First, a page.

So what the world does need is a better business model.
When Dark Peak reached out to us to do a review of their Kickstarter-launched NESSH down jacket, we were, therefore, intrigued not because of the impressively complete tech specs of the product itself, nor the genuine credentials of the team – those were a given for any new product today – but by their mission and business model.
A reasonably priced jacket that sells direct to consumers – unlike mainstream brands, built around a lot of marketing and distribution costs, requiring the company to sell even more simply to justify their model.
Buy one, give one away to someone who really needs it. Just like well-known consumer brands Tom’s and Warby Parker, Dark Peak donates a new jacket (via homeless shelters) for every jacket sold on their website.
This model is not new, of course, given that Tom’s has been doing it since 2006. However, the outdoors industry – a USD 800+ billion behemoth – has, for the most part, refused to leverage its size to genuinely do good in the world. So it was a refreshing change to hear Dark Peak’s pitch and note their Kickstarter success.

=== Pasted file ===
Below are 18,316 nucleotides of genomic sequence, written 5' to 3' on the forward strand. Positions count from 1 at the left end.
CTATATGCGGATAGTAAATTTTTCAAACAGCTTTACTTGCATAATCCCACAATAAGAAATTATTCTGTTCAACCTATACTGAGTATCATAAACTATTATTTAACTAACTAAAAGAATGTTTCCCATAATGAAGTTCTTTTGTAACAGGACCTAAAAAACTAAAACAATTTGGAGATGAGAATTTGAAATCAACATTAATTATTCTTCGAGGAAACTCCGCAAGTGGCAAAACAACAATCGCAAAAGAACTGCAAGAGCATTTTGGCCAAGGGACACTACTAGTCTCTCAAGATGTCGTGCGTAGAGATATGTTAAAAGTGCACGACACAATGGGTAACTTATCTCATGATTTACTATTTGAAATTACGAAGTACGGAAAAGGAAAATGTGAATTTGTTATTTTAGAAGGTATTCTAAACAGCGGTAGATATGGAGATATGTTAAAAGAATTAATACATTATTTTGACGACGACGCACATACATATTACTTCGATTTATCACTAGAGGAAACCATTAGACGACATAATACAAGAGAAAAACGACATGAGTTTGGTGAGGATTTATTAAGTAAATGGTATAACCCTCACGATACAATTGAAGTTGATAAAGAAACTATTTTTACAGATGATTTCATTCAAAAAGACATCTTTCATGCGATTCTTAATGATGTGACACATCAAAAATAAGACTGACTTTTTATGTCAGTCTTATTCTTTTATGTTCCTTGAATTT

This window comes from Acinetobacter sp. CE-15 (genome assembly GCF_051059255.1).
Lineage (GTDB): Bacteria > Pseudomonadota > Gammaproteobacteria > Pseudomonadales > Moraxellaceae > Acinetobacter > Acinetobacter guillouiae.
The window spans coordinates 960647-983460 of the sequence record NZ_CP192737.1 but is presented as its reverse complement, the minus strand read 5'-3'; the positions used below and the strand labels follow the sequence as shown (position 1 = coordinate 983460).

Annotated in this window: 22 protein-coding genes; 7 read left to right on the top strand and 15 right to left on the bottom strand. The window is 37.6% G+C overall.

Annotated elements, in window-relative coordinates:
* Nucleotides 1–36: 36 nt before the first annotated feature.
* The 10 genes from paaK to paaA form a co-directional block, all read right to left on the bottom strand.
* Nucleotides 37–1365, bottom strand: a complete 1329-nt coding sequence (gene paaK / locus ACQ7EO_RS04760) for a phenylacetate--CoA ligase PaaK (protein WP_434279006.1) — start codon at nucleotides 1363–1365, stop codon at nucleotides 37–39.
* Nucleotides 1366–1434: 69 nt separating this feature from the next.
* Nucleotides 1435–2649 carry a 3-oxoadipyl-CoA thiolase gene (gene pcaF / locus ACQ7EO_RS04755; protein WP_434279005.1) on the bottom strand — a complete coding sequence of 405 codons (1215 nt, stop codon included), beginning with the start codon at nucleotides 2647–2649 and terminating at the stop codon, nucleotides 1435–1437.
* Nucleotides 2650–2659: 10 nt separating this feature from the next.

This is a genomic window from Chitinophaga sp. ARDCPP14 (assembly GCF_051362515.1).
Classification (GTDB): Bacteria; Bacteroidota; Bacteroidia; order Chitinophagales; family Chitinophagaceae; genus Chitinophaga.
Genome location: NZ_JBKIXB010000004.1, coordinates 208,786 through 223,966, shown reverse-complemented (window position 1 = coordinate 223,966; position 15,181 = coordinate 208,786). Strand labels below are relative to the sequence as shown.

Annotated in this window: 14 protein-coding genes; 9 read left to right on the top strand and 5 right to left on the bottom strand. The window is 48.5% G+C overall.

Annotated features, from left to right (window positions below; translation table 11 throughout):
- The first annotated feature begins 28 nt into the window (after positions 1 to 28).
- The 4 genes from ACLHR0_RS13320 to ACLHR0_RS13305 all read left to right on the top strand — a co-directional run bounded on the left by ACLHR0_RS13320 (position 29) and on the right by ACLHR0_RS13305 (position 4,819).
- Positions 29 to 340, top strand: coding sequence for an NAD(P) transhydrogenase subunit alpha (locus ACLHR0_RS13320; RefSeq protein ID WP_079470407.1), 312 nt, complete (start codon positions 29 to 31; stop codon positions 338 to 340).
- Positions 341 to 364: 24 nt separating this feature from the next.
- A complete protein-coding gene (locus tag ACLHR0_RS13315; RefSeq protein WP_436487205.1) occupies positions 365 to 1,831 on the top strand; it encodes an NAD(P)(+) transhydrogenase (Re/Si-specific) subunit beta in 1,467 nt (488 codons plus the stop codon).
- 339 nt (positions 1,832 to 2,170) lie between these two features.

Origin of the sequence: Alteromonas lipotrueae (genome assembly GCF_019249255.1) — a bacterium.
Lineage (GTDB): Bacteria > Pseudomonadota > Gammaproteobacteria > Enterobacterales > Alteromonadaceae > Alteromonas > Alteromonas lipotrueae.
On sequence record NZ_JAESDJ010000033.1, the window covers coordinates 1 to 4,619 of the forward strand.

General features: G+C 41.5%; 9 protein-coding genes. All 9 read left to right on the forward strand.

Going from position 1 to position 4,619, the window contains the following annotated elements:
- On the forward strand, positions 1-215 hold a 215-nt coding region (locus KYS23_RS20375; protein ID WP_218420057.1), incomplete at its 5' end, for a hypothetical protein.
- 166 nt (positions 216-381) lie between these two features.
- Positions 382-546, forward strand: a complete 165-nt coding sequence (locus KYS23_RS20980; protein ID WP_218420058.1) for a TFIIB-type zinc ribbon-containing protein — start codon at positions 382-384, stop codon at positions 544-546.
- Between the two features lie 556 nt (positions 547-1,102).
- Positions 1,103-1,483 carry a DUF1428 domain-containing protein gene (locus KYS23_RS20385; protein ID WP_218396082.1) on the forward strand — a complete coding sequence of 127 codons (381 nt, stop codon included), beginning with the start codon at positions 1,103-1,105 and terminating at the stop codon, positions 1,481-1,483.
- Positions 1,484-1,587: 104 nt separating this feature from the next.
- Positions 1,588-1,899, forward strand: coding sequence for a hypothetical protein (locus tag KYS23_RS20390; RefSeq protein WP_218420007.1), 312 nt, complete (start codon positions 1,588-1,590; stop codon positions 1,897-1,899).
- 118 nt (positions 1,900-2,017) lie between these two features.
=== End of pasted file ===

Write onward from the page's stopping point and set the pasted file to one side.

Cut out the expensive retail spaces, middle-men, third-party licensing fees and so on, and you get a high-quality product (it is made in Asia, like all other major brands) at something like half the price.
The jacket they give away is not the same as the one you buy, of course. It’s non-branded and made with different, less performance-oriented but equally warm, weather-resistant materials. Given our own beliefs at The Outdoor Journal, we felt this deserved a real review.
Dark Peak launched the jacket on Kickstarter, blowing past their goal of £15,000 to eventually raise £107,084.
It took a little while to get my hands on the actual jacket – shipping couriers seemed to have some problem with my address in Helsinki, Finland, which is where I tested it over the winter. In other words, yes, the weather was cold.
I received a maroon colored, lightweight NESSH (UK S, US XS size) jacket that came with some very positive first impressions. The build quality and shape were almost better than I initially expected. But I was genuinely struck by the weight or lack thereof. A 340g winter jacket is very, very light indeed. It comes complete with details that are more common in the higher-end models of more mainstream and expensive brands. Integrated wrist gaiters with thumb loops? Check. Two-way YKK zips? Check. 10D Nylon shell inside and outside? Yep. 850 fill down with hydrophobic coating? Check. (The company says that the down is “responsibly sourced” and certified by Responsible Down Standard). You can also choose to get the same jacket with 3M synthetic insulation too, should you prefer that (or spend more of your outdoor time in wetter conditions).